A Sleep Deprived Teen And What You Can Do About It.
You know that your daughter needs a good night’s sleep, but it’s hard to implement.
You tell her to go to bed, and she tells you that she has to finish her English paper.
And what do you do? You cave.
….or the lights are off and you think she’s sleeping, only to find that she is staying up late texting her friends, or having a fight with her boyfriend.
Because of our teens over packed schedules, everything gets pushed back. When this happens night after night, the result is sleep deprivation.
Your daughter is not going to cut out her social life.
You know when your daughter is sleep deprived because her reactions get amplified.
Yelling, slamming doors, and big meltdowns happen become the norm.
Constant sleep deprivation leads to mood swings, irritability and depression. This is because sleep deprivation decreases serotonin, the “feel-good” chemical, and increases the stress hormone cortisol, which increases mood volatility.
One study found that teenagers who routinely go to bed after midnight were 24% more likely to be depressed than teens who hit the pillow at 10 or earlier.
A lack of sleep affects school performance. It impairs the functioning memory, witnessed by your daughter forgetting her assignments, or not being able to retain what she read. It’s hard to focus, reason, learn, create, or perform when you are sleep deprived.
Sleep deprivation can be dangerous. You don’t want your daughter driving when she is that exhausted.
Changed sleep patterns
This is exacerbated by big changes in sleep patterns brought on by puberty. Have you noticed that your daughter is wide awake at 11pm when you are struggling to keep your eyes open? Well you are not the only one. The timing of the sleep/wake cycle shifts for teens. Though scientists are not exactly sure, the brain secretes the hormone melatonin later in teens than adults, so that teens are wide awake late at night and groggy in the morning when they have a math test.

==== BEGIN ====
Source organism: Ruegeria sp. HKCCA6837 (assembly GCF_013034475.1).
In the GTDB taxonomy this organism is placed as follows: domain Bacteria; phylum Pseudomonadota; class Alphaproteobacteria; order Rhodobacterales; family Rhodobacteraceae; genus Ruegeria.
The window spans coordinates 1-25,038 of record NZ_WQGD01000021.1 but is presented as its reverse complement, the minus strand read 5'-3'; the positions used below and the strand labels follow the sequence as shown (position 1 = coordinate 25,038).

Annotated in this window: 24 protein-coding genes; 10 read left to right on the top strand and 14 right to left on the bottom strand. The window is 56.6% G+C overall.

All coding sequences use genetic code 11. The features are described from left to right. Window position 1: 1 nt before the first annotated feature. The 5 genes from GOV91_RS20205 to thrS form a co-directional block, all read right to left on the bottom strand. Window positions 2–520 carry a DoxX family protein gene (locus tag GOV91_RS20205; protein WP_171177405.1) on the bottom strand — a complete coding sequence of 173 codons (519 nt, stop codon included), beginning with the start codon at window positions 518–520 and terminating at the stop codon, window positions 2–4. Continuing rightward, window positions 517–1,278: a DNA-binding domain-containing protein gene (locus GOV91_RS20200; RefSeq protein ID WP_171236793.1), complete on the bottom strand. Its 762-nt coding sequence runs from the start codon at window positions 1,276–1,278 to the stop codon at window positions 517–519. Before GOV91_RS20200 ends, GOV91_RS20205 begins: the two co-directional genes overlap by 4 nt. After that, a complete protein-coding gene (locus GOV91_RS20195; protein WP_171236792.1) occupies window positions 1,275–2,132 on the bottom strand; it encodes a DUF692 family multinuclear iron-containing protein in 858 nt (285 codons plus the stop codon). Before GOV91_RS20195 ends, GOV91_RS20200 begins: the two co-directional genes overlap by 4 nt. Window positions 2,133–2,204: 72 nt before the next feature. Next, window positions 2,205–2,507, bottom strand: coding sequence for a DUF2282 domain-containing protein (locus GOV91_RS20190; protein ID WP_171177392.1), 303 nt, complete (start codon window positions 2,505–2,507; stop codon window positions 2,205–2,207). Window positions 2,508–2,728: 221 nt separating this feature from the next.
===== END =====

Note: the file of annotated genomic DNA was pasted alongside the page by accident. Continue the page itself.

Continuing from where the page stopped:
Because of packed schedules and the shift in their sleep cycle, it’s no surprise that the average teen gets only six or seven hours of sleep a night.
The problem is that they need nine to ten hours of sleep, because their brains are in the process of a huge growth spurt.
They need a lot of sleep for the brain to regenerate and operate at peak efficiency. While your daughter is sleeping her brain is working and very busy. Her brain is sorting out and processing all the neural connections built up during the day.
Because of this, getting enough sleep should be a top priority.
- The calm down hour. Your daughter needs to unplug from electronics an hour before bed. This includes cell phones, video games, TV, and chatting on the computer. Scientists have found that ‘pulsed microwave radiation” from cell phones causes the brain to switch to alpha waves which is not conducive to sleep. Have her try quieter activities like reading a book, listening to relaxing music, or journaling before bed.
- Monitor the cell phone and computer…especially for young teens. I have found many parents of middle school girls shocked that their daughters were texting their friends all night long.
- Eliminate caffeine and sugar beverages at night. It takes 3-5 hours to get rid of half of the effects of caffeine and 14 hours to process all of it. Energy drinks are loaded with caffeine, and are quite popular with sleep deprived teens. This causes a vicious cycle. The energy drinks make it difficult for the teen to go to sleep and adds to sleep deprivation.
- Sleeping in. It’s good for your daughter to catch up on her sleep by sleeping in on the weekend but you don’t want her sleeping into the afternoon.
- Educate your daughter. Help her connect the dots. The reason she is so emotional and forgetting assignments at school is because of sleep deprivation. Tell her about all the positive benefits of a full night’s sleep.
- Create a schedule that includes her social life. Help her think through her assignments and how long each one will take. And….. help her schedule her social time. Let her know that you care about her social life and you know that it’s important. Tell her you are on her side and you want to figure out how she can talk to her friends and get enough sleep.